The size and power of global markets serves to scale up the positive impacts of sustainability certification. Not only is it demonstrably protecting forests and biodiversity around the world. For farmers worldwide, certification is also reducing costs, increasing efficiency and raising incomes - most dramatically in poor countries like Nicaragua. It is sustaining livelihoods and greatly improving working conditions, from cocoa farms in West Africa to the coffeelands of Latin America. As it expands, certification is also pushing into impactful new areas and seeding change there. For example, certified climate-friendly coffee farming now helps farmers reduce emissions, adapt better to climate change impacts and eventually benefit from carbon-offset income. Certified responsible cattle ranching enables vastly more efficient use of grazing land, directly addressing the worst single source of land degradation and a powerful driver of deforestation and greenhouse gas emissions.

These impacts are increasingly converting the vicious cycle of unsustainable agriculture into a virtuous one, conserving instead of cannibalizing environmental resources, mitigating and adapting to climate change instead of stoking it, empowering local food production instead of undermining it, making resource-based livelihoods safer, more just and sustainable instead of scarcer, and enhancing instead of endangering food security.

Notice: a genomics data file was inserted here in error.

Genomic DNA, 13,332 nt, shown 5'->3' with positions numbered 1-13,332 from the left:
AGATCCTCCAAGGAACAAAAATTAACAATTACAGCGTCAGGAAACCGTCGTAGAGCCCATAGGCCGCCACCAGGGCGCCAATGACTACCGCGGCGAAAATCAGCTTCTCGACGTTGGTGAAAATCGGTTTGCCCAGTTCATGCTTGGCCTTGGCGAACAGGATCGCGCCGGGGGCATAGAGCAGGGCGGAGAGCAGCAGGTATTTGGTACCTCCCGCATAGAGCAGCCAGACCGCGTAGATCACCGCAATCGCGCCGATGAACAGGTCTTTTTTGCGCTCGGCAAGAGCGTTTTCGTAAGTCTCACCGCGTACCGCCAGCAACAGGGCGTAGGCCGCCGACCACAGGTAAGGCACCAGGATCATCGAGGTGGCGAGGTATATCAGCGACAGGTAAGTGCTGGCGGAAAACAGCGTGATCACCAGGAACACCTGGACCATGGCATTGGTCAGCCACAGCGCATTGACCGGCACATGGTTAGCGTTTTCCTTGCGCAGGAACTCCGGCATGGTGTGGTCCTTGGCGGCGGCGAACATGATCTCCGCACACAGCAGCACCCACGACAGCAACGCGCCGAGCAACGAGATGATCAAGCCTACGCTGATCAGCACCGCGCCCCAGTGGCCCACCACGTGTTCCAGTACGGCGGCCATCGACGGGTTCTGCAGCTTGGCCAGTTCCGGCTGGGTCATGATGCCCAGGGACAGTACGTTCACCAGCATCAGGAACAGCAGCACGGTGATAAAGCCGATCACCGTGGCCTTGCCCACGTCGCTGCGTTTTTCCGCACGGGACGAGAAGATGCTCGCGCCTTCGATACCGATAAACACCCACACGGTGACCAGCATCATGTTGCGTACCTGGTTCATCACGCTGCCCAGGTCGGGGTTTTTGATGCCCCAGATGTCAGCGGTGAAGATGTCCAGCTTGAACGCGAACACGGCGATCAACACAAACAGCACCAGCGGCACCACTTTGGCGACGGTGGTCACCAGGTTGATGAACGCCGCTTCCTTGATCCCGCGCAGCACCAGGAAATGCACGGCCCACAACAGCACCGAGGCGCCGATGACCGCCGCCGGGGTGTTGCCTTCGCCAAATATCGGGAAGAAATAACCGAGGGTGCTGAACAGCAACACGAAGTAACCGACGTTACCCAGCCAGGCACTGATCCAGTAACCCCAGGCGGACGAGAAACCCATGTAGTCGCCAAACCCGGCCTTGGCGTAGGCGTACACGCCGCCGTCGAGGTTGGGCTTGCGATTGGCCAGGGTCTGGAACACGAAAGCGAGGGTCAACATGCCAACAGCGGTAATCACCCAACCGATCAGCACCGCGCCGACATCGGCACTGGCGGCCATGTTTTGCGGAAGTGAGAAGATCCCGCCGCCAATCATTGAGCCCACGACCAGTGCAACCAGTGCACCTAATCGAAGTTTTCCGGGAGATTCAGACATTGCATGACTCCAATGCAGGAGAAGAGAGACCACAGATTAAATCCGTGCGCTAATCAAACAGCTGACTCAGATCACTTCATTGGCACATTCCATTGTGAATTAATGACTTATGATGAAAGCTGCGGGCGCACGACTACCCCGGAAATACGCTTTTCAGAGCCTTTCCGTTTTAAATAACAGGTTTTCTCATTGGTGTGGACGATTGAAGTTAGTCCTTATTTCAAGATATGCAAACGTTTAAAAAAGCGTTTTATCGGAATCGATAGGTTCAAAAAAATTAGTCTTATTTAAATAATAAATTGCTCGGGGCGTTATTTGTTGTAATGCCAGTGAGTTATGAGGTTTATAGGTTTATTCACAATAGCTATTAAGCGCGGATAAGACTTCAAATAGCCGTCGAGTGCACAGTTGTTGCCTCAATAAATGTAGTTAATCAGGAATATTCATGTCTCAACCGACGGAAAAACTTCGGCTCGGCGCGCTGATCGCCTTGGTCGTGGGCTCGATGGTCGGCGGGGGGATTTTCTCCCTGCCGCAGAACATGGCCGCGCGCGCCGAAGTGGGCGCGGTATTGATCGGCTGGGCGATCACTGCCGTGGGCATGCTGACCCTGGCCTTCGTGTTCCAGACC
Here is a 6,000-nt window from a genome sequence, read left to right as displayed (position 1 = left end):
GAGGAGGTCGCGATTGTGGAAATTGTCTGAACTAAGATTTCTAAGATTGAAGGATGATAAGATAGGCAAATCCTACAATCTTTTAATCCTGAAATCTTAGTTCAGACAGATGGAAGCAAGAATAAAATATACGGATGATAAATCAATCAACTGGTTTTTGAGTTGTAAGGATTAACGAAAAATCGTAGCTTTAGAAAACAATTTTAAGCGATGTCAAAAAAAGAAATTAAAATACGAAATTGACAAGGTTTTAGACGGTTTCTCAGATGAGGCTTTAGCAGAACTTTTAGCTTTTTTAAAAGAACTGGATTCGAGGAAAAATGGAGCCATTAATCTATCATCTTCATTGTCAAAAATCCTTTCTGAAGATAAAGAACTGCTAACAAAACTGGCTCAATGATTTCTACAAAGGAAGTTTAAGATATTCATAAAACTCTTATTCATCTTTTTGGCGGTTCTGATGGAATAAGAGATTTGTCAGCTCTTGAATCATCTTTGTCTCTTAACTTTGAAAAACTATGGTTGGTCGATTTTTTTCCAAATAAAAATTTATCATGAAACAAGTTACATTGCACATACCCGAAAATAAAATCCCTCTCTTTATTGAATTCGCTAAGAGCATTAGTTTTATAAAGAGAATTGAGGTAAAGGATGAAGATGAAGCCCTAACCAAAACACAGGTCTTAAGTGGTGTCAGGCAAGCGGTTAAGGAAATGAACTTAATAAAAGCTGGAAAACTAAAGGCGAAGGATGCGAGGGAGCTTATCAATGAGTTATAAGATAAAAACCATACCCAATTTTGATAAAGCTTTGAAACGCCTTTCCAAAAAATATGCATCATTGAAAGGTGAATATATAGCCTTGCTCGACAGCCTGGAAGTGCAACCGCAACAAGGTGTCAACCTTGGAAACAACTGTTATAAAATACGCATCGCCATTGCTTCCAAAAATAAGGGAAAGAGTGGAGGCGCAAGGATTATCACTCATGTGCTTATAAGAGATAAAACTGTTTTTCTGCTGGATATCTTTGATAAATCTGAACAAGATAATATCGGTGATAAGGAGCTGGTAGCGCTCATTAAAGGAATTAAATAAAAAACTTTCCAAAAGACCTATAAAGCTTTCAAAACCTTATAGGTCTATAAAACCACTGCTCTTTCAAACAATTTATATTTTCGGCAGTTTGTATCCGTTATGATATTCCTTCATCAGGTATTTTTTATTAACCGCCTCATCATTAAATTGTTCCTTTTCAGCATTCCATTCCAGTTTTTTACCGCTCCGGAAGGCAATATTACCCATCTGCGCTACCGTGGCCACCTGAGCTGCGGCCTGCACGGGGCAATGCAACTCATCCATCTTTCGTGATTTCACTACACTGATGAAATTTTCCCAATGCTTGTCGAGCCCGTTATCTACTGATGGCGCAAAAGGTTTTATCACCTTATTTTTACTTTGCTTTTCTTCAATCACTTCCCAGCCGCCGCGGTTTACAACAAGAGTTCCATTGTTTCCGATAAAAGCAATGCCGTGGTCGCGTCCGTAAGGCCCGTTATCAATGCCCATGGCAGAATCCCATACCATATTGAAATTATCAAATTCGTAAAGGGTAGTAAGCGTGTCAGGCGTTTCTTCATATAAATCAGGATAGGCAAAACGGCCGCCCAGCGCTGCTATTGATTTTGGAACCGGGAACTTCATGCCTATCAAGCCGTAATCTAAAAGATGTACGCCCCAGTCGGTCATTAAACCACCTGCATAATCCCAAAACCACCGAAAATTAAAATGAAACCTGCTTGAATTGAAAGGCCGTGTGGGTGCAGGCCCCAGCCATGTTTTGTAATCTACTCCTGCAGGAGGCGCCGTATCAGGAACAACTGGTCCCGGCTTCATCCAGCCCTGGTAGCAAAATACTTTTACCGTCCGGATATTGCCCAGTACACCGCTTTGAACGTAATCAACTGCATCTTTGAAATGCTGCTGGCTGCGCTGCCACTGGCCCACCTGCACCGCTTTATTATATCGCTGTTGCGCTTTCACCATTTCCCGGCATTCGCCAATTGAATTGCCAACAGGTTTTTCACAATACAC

It’s an illustration of why the Rio+20 process is right to focus on building a green economy that taps the power of markets to take positive environmental and social change to scale, beyond the scope of what governments or treaties can do by themselves. Citizen sector organizations are also right to demand food sovereignty and security and environmental protection as basic rights. The rights-based and market-based approaches need to be not just balanced, but married, and their mutual dependency recognized. It is essential that the Rio process promulgate these basic rights for all, and implement the on-ground practices that will respect them. At the same time, to truly extend these rights around the world, we need the power of markets, harnessed to sustainability.

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About the author

  • Tensie whelan profile

    Tensie Whelan

    Tensie Whelan is the president of the Rainforest Alliance. She was previously the vice president of conservation information at the National Audubon Society, executive director of the New York League of Conservation Voters, and managing editor of Ambio, an international environmental journal based in Stockholm. Whelan also serves on the the advisory board of Social Accountability International as well as the Unilever Sustainable Sourcing Advisory Board, and she is the co-chair of the Sustainable Food Lab's steering committee.